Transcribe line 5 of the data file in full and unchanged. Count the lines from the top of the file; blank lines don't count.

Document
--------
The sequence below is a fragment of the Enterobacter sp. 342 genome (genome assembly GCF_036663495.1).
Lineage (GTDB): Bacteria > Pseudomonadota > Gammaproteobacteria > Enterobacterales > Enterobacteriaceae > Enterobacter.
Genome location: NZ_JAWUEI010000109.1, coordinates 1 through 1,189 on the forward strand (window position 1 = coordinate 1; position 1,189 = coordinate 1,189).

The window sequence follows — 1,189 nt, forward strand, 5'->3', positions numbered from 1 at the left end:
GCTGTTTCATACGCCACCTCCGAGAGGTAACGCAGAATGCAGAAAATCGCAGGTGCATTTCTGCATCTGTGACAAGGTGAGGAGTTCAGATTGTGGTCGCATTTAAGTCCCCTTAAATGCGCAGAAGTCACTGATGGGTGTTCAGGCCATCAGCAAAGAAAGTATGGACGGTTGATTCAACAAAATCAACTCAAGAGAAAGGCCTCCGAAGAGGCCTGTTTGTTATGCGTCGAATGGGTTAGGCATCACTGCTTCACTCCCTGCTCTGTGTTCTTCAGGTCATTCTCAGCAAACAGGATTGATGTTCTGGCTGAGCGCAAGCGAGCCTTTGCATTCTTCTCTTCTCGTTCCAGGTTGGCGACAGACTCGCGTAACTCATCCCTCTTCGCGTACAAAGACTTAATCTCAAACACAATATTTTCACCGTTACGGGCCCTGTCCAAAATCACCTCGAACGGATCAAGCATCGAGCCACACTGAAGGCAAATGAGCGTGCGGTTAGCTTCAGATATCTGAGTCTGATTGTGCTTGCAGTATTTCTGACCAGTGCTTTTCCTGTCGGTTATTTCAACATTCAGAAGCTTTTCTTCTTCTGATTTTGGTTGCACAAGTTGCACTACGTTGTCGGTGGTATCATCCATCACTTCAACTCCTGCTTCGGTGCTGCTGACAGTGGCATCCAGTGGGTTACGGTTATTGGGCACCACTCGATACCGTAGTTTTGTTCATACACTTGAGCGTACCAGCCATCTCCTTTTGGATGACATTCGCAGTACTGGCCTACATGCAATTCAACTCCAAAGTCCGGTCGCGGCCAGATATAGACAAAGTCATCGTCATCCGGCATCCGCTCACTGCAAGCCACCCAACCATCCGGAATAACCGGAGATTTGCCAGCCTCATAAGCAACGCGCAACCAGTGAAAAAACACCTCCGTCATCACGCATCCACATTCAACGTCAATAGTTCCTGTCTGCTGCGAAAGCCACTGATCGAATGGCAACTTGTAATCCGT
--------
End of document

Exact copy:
GCTGTTTCATACGCCACCTCCGAGAGGTAACGCAGAATGCAGAAAATCGCAGGTGCATTTCTGCATCTGTGACAAGGTGAGGAGTTCAGATTGTGGTCGCATTTAAGTCCCCTTAAATGCGCAGAAGTCACTGATGGGTGTTCAGGCCATCAGCAAAGAAAGTATGGACGGTTGATTCAACAAAATCAACTCAAGAGAAAGGCCTCCGAAGAGGCCTGTTTGTTATGCGTCGAATGGGTTAGGCATCACTGCTTCACTCCCTGCTCTGTGTTCTTCAGGTCATTCTCAGCAAACAGGATTGATGTTCTGGCTGAGCGCAAGCGAGCCTTTGCATTCTTCTCTTCTCGTTCCAGGTTGGCGACAGACTCGCGTAACTCATCCCTCTTCGCGTACAAAGACTTAATCTCAAACACAATATTTTCACCGTTACGGGCCCTGTCCAAAATCACCTCGAACGGATCAAGCATCGAGCCACACTGAAGGCAAATGAGCGTGCGGTTAGCTTCAGATATCTGAGTCTGATTGTGCTTGCAGTATTTCTGACCAGTGCTTTTCCTGTCGGTTATTTCAACATTCAGAAGCTTTTCTTCTTCTGATTTTGGTTGCACAAGTTGCACTACGTTGTCGGTGGTATCATCCATCACTTCAACTCCTGCTTCGGTGCTGCTGACAGTGGCATCCAGTGGGTTACGGTTATTGGGCACCACTCGATACCGTAGTTTTGTTCATACACTTGAGCGTACCAGCCATCTCCTTTTGGATGACATTCGCAGTACTGGCCTACATGCAATTCAACTCCAAAGTCCGGTCGCGGCCAGATATAGACAAAGTCATCGTCATCCGGCATCCGCTCACTGCAAGCCACCCAACCATCCGGAATAACCGGAGATTTGCCAGCCTCATAAGCAACGCGCAACCAGTGAAAAAACACCTCCGTCATCACGCATCCACATTCAACGTCAATAGTTCCTGTCTGCTGCGAAAGCCACTGATCGAATGGCAACTTGTAATCCGT